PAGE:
5. Make the Butter Block: Cut each stick of butter in half lengthwise, to make 8 long rectangles. On a piece of floured parchment or plastic wrap, line up 4 of the butter pieces side by side, to form a rectangle. Sprinkle lightly with flour, and cover with another piece of parchment or plastic wrap.

  6. Gently pound and roll the butter until it's about 6" x 9". The pieces may or may not meld together.

  7. Repeat with the remaining 4 pieces of butter. You should now have two butter rectangles, about 6" x 9" each.

  8. Laminate the Dough: Roll the dough into a rectangle 12" wide x 24" long. Place one of the butter pieces onto the center third of the dough. Fold one side over the butter to cover it. Place the other butter piece atop the folded-over dough, and fold the remaining dough up over it. Pinch the open ends and side closed.

  9. Turn the dough so a 12" side is closest to you. Roll the dough into a 10" x 24" rectangle. Fold each side into the center; then fold one side over the other to make a rectangular packet about 6" x 10".

  10. Dust the surface of the dough with flour, wrap it in plastic wrap, and chill in the refrigerator for 20 minutes.

  11. Remove the dough from the refrigerator, and again roll it into a rectangle about 10" x 24". Fold it into a packet as you did in step #9; it'll be about 7" x 12". Roll one final time, fold into a packet, and flour the dough lightly. Wrap loosely (but completely) in plastic, and chill it for at least 2 hours, or up to 16 hours.

  12. Make the Cheese Filling (if using): Combine all of the ingredients in a medium bowl, stirring until smooth.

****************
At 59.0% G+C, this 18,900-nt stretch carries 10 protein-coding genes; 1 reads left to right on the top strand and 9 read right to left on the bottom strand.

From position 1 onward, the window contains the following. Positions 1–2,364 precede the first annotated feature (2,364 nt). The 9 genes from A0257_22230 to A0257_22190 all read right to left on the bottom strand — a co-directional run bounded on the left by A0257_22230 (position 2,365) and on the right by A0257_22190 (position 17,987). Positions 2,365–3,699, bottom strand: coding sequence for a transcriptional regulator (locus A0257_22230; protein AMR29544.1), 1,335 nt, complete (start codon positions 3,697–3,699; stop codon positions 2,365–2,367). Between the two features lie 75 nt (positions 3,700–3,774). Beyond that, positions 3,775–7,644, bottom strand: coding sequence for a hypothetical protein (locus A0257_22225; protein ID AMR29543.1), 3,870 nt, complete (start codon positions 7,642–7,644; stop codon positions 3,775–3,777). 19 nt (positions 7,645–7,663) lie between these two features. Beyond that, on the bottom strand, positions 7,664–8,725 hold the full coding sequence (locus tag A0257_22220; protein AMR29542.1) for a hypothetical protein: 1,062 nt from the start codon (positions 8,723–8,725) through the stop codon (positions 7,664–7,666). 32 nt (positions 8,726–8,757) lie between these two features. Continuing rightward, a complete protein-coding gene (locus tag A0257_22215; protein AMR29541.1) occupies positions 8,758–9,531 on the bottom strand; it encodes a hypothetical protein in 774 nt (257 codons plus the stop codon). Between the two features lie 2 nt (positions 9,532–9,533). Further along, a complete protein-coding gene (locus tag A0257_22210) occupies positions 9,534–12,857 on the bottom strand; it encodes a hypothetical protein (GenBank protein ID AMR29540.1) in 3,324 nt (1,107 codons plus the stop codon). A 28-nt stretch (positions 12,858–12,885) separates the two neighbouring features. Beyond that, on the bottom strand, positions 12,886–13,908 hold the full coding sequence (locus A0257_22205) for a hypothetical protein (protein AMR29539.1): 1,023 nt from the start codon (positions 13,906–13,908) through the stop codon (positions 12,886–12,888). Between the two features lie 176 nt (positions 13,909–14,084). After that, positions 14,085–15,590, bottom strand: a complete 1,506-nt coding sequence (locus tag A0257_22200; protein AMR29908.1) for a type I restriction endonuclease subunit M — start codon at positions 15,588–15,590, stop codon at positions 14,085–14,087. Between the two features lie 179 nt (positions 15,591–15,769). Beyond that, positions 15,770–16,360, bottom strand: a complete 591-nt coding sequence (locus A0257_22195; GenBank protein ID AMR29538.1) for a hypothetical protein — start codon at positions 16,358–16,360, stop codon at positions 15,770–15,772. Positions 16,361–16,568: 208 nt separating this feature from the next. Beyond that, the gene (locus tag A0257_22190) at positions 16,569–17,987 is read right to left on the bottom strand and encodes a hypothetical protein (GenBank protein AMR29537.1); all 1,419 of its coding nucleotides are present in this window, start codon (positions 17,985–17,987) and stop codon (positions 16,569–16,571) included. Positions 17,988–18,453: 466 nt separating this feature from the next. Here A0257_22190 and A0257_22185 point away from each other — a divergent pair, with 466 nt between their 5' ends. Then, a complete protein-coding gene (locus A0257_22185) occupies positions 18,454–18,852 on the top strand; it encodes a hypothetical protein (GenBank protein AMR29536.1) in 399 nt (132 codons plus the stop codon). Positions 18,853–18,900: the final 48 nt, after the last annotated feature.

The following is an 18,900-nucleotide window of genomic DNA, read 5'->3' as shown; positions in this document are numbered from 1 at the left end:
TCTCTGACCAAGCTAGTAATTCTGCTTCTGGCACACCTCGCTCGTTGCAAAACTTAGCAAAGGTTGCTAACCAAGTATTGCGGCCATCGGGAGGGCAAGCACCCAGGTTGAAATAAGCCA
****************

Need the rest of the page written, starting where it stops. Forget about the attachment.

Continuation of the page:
13. Assemble the Pastries: When you're ready to make pastries, remove the dough from the refrigerator, unwrap it, and cut off one-third. You'll work with this piece first; re-wrap and return the remainder to the refrigerator.

  14. Divide the dough into 12 pieces. Roll each into a smooth ball, then flatten the balls into 3" to 3 1/2" rounds, making the center thinner than the edges. You want to build up a slight wall of dough all around the circumference; this will help hold the filling. Place the rounds on a baking sheet lined with parchment paper or a silicone baking mat.

  15. Working with one-half of the remaining dough at a time, repeat the process; you'll finish with three baking sheets, each with 12 dough rounds.

  16. Cover the Danish lightly with greased plastic wrap, and let them rise for about 1 hour; they'll become slightly puffy. Towards the end of the rising time, preheat the oven to 400°F.

  17. Use your fingers to press the centers of the dough rounds as flat as possible, leaving the "sidewalls" puffed. Spoon a heaping teaspoon of filling into the well of each round.

  18. Make the Egg Wash: In a small bowl, whisk together the egg white and water. Brush the exposed edges of the pastries with the egg wash.

  19. Bake the Pastries: Bake the pastries, one pan at a time, until golden brown, 15 to 18 minutes. Remove them from the oven, and transfer to a wire rack to cool.